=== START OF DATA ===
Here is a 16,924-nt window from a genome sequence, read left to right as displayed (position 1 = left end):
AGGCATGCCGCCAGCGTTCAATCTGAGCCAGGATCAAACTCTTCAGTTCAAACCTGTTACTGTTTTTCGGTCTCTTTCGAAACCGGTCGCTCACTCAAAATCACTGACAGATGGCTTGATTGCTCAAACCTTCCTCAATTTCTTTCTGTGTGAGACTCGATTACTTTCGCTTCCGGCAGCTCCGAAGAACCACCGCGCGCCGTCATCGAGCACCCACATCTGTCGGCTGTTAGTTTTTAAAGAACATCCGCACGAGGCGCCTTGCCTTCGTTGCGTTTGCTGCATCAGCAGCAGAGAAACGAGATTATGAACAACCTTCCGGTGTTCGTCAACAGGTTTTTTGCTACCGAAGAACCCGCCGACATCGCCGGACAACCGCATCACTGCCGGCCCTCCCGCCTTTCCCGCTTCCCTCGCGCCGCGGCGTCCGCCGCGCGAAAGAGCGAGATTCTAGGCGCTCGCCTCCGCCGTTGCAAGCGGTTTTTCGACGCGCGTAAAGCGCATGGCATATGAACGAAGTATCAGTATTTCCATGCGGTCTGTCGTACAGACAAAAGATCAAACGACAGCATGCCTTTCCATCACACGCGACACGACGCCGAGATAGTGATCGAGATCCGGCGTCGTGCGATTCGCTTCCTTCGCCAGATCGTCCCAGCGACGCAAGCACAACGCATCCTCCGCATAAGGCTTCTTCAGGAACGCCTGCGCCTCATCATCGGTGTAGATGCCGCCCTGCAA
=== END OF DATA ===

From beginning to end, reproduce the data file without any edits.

Here is a 16,924-nt window from a genome sequence, read left to right as displayed (position 1 = left end):
AGGCATGCCGCCAGCGTTCAATCTGAGCCAGGATCAAACTCTTCAGTTCAAACCTGTTACTGTTTTTCGGTCTCTTTCGAAACCGGTCGCTCACTCAAAATCACTGACAGATGGCTTGATTGCTCAAACCTTCCTCAATTTCTTTCTGTGTGAGACTCGATTACTTTCGCTTCCGGCAGCTCCGAAGAACCACCGCGCGCCGTCATCGAGCACCCACATCTGTCGGCTGTTAGTTTTTAAAGAACATCCGCACGAGGCGCCTTGCCTTCGTTGCGTTTGCTGCATCAGCAGCAGAGAAACGAGATTATGAACAACCTTCCGGTGTTCGTCAACAGGTTTTTTGCTACCGAAGAACCCGCCGACATCGCCGGACAACCGCATCACTGCCGGCCCTCCCGCCTTTCCCGCTTCCCTCGCGCCGCGGCGTCCGCCGCGCGAAAGAGCGAGATTCTAGGCGCTCGCCTCCGCCGTTGCAAGCGGTTTTTCGACGCGCGTAAAGCGCATGGCATATGAACGAAGTATCAGTATTTCCATGCGGTCTGTCGTACAGACAAAAGATCAAACGACAGCATGCCTTTCCATCACACGCGACACGACGCCGAGATAGTGATCGAGATCCGGCGTCGTGCGATTCGCTTCCTTCGCCAGATCGTCCCAGCGACGCAAGCACAACGCATCCTCCGCATAAGGCTTCTTCAGGAACGCCTGCGCCTCATCATCGGTGTAGATGCCGCCCTGCAA